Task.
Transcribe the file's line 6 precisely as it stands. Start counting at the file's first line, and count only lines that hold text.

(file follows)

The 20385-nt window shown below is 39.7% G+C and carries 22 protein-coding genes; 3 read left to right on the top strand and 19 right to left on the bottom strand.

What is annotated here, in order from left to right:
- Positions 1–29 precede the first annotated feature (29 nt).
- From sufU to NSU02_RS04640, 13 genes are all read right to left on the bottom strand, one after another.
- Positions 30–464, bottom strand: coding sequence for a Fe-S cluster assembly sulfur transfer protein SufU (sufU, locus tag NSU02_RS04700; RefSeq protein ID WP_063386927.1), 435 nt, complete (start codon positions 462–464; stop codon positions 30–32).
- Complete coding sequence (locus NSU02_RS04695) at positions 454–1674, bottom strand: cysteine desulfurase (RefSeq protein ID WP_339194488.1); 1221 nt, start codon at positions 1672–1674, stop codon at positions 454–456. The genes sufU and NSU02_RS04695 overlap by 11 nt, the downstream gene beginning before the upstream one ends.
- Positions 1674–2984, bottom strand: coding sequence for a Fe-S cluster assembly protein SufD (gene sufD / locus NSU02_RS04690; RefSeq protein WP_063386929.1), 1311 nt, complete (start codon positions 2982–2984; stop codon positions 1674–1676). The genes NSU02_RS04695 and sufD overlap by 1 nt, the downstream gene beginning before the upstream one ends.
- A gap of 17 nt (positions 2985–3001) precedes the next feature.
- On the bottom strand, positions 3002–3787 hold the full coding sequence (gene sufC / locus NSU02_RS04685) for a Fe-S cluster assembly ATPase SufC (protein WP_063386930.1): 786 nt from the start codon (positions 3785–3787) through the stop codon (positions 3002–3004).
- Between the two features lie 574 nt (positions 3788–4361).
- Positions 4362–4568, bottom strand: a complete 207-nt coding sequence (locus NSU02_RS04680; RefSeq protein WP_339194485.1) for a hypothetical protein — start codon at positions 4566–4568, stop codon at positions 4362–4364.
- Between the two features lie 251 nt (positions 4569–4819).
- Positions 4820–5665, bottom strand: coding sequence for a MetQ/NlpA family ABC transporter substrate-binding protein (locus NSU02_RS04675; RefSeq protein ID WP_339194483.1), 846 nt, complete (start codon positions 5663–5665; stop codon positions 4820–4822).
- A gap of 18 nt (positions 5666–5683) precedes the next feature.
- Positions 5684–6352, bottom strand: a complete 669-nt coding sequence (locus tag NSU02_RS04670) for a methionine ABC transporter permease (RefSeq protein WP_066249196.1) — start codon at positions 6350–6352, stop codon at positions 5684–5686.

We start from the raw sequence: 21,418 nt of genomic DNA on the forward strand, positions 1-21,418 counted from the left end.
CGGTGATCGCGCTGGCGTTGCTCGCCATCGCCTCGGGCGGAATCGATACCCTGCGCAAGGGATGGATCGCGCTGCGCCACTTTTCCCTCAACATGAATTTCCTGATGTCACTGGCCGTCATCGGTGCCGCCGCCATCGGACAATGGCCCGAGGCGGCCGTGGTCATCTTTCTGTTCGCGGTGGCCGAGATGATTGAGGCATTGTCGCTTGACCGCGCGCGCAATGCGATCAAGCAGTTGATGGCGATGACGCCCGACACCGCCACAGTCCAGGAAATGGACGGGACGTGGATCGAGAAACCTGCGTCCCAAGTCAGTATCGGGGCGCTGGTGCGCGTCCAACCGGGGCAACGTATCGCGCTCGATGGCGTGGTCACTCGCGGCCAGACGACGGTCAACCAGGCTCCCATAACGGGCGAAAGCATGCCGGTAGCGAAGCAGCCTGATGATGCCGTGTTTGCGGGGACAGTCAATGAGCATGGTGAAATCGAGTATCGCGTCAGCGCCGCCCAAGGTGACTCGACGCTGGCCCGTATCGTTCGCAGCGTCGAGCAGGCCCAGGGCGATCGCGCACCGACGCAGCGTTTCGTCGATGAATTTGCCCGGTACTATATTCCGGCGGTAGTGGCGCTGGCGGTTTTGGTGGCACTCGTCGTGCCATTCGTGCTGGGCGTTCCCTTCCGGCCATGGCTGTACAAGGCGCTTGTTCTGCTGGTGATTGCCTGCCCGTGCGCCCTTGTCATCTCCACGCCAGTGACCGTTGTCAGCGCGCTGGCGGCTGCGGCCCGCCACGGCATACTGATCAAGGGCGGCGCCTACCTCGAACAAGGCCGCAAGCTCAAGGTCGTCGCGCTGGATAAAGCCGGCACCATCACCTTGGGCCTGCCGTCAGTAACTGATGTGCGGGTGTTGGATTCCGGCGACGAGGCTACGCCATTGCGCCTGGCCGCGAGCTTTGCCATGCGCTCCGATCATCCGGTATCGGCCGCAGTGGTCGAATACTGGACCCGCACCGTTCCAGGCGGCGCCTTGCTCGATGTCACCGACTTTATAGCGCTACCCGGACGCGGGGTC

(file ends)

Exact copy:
- Complete coding sequence (locus NSU02_RS04695) at positions 454–1674, bottom strand: cysteine desulfurase (RefSeq protein ID WP_339194488.1); 1221 nt, start codon at positions 1672–1674, stop codon at positions 454–456. The genes sufU and NSU02_RS04695 overlap by 11 nt, the downstream gene beginning before the upstream one ends.